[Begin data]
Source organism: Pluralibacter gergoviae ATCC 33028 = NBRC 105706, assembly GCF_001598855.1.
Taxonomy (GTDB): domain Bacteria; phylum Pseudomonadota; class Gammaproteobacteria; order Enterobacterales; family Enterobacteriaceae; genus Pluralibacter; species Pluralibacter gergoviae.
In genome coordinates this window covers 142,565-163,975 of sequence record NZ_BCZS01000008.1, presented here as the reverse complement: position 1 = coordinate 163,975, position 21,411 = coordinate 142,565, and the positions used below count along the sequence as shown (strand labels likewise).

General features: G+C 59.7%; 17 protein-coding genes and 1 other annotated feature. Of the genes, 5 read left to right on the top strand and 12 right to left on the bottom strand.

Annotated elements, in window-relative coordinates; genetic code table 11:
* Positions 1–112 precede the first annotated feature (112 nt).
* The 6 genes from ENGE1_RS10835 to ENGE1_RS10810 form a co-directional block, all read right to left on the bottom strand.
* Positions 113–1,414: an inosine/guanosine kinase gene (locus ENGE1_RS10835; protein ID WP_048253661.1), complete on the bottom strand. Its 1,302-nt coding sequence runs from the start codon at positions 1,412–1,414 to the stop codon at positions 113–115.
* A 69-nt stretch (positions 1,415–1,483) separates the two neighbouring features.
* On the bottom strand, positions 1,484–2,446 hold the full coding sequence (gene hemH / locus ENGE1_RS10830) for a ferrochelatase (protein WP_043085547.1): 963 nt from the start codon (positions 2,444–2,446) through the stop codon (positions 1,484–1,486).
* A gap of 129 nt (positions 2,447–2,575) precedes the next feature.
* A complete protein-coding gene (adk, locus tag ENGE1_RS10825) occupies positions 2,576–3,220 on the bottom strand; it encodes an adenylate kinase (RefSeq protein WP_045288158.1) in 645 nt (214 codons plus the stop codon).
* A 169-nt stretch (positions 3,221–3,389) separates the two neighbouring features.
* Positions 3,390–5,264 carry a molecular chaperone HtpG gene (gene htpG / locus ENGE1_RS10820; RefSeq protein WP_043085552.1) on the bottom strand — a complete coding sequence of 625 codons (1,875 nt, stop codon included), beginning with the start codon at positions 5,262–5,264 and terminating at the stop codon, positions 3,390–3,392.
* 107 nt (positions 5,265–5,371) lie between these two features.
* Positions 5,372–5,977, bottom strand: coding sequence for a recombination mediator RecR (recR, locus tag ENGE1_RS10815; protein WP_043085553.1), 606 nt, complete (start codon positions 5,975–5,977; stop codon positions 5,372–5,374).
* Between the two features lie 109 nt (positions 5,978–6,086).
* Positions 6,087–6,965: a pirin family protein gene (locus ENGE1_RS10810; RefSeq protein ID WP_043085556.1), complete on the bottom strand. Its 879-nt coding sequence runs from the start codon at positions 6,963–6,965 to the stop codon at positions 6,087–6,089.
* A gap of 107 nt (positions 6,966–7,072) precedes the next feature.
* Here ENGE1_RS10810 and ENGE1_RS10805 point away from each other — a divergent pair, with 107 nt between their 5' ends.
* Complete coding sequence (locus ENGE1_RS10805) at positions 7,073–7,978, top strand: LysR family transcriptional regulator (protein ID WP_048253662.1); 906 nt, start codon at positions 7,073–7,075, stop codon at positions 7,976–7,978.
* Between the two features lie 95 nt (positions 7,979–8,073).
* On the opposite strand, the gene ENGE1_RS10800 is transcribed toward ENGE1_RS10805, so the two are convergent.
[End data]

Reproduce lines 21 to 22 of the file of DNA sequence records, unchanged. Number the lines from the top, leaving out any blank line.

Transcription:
* Complete coding sequence (locus ENGE1_RS10805) at positions 7,073–7,978, top strand: LysR family transcriptional regulator (protein ID WP_048253662.1); 906 nt, start codon at positions 7,073–7,075, stop codon at positions 7,976–7,978.
* Between the two features lie 95 nt (positions 7,979–8,073).